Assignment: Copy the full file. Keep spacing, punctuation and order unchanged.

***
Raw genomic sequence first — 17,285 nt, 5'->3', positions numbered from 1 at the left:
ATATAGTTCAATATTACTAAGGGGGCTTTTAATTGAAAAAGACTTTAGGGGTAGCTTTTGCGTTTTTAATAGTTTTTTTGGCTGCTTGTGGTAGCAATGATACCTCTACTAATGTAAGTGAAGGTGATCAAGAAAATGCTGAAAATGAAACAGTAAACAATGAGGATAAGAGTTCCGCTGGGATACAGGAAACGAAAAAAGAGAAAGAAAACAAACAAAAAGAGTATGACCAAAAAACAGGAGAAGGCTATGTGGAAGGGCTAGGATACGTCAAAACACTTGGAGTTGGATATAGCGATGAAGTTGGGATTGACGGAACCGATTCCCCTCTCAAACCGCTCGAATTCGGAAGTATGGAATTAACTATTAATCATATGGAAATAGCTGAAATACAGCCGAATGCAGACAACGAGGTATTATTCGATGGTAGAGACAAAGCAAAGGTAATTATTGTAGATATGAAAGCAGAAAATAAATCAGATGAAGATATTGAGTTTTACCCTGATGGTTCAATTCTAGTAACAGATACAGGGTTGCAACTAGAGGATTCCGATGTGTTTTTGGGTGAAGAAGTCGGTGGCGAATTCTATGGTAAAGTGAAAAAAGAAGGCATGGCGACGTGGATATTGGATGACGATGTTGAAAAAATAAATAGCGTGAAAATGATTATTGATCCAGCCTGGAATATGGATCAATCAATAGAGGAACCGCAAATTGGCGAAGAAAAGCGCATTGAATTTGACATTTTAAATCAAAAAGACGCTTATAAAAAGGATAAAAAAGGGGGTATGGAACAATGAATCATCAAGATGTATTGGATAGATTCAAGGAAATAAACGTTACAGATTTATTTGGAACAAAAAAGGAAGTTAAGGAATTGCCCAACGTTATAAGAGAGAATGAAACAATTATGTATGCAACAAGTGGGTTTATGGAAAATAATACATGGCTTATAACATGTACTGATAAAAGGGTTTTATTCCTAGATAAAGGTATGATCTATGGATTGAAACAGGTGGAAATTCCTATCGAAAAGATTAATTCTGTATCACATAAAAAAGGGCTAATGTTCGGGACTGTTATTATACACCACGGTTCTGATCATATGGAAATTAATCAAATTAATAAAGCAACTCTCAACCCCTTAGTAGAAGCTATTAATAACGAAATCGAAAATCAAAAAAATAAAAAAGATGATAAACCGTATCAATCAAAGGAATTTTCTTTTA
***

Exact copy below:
Raw genomic sequence first — 17,285 nt, 5'->3', positions numbered from 1 at the left:
ATATAGTTCAATATTACTAAGGGGGCTTTTAATTGAAAAAGACTTTAGGGGTAGCTTTTGCGTTTTTAATAGTTTTTTTGGCTGCTTGTGGTAGCAATGATACCTCTACTAATGTAAGTGAAGGTGATCAAGAAAATGCTGAAAATGAAACAGTAAACAATGAGGATAAGAGTTCCGCTGGGATACAGGAAACGAAAAAAGAGAAAGAAAACAAACAAAAAGAGTATGACCAAAAAACAGGAGAAGGCTATGTGGAAGGGCTAGGATACGTCAAAACACTTGGAGTTGGATATAGCGATGAAGTTGGGATTGACGGAACCGATTCCCCTCTCAAACCGCTCGAATTCGGAAGTATGGAATTAACTATTAATCATATGGAAATAGCTGAAATACAGCCGAATGCAGACAACGAGGTATTATTCGATGGTAGAGACAAAGCAAAGGTAATTATTGTAGATATGAAAGCAGAAAATAAATCAGATGAAGATATTGAGTTTTACCCTGATGGTTCAATTCTAGTAACAGATACAGGGTTGCAACTAGAGGATTCCGATGTGTTTTTGGGTGAAGAAGTCGGTGGCGAATTCTATGGTAAAGTGAAAAAAGAAGGCATGGCGACGTGGATATTGGATGACGATGTTGAAAAAATAAATAGCGTGAAAATGATTATTGATCCAGCCTGGAATATGGATCAATCAATAGAGGAACCGCAAATTGGCGAAGAAAAGCGCATTGAATTTGACATTTTAAATCAAAAAGACGCTTATAAAAAGGATAAAAAAGGGGGTATGGAACAATGAATCATCAAGATGTATTGGATAGATTCAAGGAAATAAACGTTACAGATTTATTTGGAACAAAAAAGGAAGTTAAGGAATTGCCCAACGTTATAAGAGAGAATGAAACAATTATGTATGCAACAAGTGGGTTTATGGAAAATAATACATGGCTTATAACATGTACTGATAAAAGGGTTTTATTCCTAGATAAAGGTATGATCTATGGATTGAAACAGGTGGAAATTCCTATCGAAAAGATTAATTCTGTATCACATAAAAAAGGGCTAATGTTCGGGACTGTTATTATACACCACGGTTCTGATCATATGGAAATTAATCAAATTAATAAAGCAACTCTCAACCCCTTAGTAGAAGCTATTAATAACGAAATCGAAAATCAAAAAAATAAAAAAGATGATAAACCGTATCAATCAAAGGAATTTTCTTTTA